Week Forty-Seven Reading Assignment:
Romans 13 - 2 Corinthians 3
"The Corinthian Christians gave their founding pastor, Paul, more trouble than all his other churches put together No sooner did Paul get one problem straightened out in Corinth than three more appeared... But however much trouble the Corinthians were to each other and to Paul, they prove to be a cornucopia of blessings to us, for they triggered some of Paul's most profound and vigorous writing."
(Eugene Peterson, The Message)
(Eugene Peterson, The Message)
This Week's Teaching Video: Who In Their Right Mind?
Here is a link to the Steven Curtis Chapman song referenced in this week's teaching video.
Good Book Review: Paul's Problem Child
Of the 27 books in the New Testament, 21 are epistles. Of the 21 epistles, 13 were written by Paul. Of the 87 chapters in the New Testament that were written by Paul, 29 of them were addressed to the Corinthians.
We have two letters from Paul to the church in Corinth, as well as textual evidence of at least one or two other letters that he wrote to them along the way. And we discover, in this consider-able corpus of Corinthian material, that Corinth was Paul’s problem church.
First Corinthians is systematically organized around a series of questions and problems arising from the church in Corinth. Evidently Paul had received both a letter from Corinth and a personal report about the church there. In First Corinthians, then, he responds to their questions and problems. They have questions about marriage, about food offered to idols, about the resurrection, etc. Their problems, meanwhile, include immorality, infighting, sects, and lawsuits all going on within the congregation.
Furthermore, we gather that even some of their good is bad in Corinth. We sense, for example, that there exists a misuse and misunderstanding of spiritual gifts in that church. Also, Paul condemns them for their displeasing participation in the Lord’s Supper.
Second Corinthians, too, reveals a problem church. They have been misled, and it appears that they've had a falling out with Paul. He has been both hurt by them and stern with them.
And for all this, we may be very grateful to those early Christians in Corinth! Their struggles were not unique, after all. Peo-ple are people, and not much went on in Corinth that doesn't still plague Christians and churches still. And it is because of those problematic Corinthians that we have twenty-nine chapters of Paul’s insight, instruction, and wisdom on some matters that may still be very close to home today.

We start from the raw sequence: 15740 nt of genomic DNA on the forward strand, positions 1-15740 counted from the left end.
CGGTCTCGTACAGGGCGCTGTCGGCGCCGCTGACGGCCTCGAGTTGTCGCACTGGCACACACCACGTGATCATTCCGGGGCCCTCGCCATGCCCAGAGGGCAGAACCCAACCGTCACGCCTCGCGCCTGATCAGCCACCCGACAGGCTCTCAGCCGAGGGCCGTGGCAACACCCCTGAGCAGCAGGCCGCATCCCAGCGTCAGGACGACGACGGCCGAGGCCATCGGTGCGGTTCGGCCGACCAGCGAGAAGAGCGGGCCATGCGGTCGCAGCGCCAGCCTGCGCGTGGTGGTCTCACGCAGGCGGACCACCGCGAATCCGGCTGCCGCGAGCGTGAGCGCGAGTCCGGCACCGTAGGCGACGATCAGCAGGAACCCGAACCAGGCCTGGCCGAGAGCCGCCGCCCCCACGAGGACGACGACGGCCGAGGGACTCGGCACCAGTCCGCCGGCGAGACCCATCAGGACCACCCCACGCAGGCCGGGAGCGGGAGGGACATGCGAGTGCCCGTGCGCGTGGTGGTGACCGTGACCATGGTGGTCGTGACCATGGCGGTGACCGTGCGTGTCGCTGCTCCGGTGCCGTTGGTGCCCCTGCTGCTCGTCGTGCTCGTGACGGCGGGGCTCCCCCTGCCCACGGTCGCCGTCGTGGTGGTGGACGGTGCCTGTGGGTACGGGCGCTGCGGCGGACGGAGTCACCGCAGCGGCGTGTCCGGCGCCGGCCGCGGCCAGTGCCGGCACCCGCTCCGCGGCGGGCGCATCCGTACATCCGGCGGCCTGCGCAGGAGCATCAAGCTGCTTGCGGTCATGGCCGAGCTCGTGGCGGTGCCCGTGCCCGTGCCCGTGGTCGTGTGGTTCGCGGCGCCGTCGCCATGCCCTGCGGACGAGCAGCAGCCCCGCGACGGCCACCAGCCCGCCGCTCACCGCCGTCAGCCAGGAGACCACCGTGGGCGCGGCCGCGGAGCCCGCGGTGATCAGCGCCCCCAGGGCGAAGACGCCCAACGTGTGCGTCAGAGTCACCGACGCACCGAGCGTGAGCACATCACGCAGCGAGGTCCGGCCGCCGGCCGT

"There is enough undiscovered truth in the Scriptures to produce a Reformation and an evangelical awakening in every generation."
New Testament Chronology
Dating New Testament events is an inexact science. Certainly not every story or event in Scripture is specifically tied to some external point of reference for which we know the precise date. And so we are left to estimate to the best of our ability based on what we do know and what Scripture does tell us.
In his volume on the Apostle Paul, Apostle of the Heart Set Free, New Testament scholar F.F. Bruce includes this helpful chronological table:
c. 28-30 public ministry of Jesus
c. 33 conversion of Paul
c. 35 Paul's first post-conversion
visit to Jerusalem
35-46 Paul in Cilicia and Syria
46 Paul's second Jerusalem visit
47-48 Paul and Barnabas in Cyprus
? 48 letter to the Galatians
49 Council of Jerusalem
49-50 Paul and Silas travel from
Antioch through Asia Minor to Macedonia and Achaia
50 letters to the Thessalonians
50-52 Paul in Corinth
52 Paul's third Jerusalem visit
52-55 Paul in Ephesus
55-56 letters to the Corinthians
55-57 Paul in Macedonia, Illyricum
57 letter to the Romans
57 Paul's final Jerusalem visit
57-59 Paul's imprisonment in
59 Paul's voyage to Rome
60 Paul's arrival in Rome
60-62 Paul under house-arrest in
?60-62 "captivity letters"
?62 Paul visits Spain
? "pastoral letters"
?65 death of Paul
F.F. Bruce, Paul: Apostle of the Heart Set Free (Grand Rapids: Erdmans, 1986) p. 475.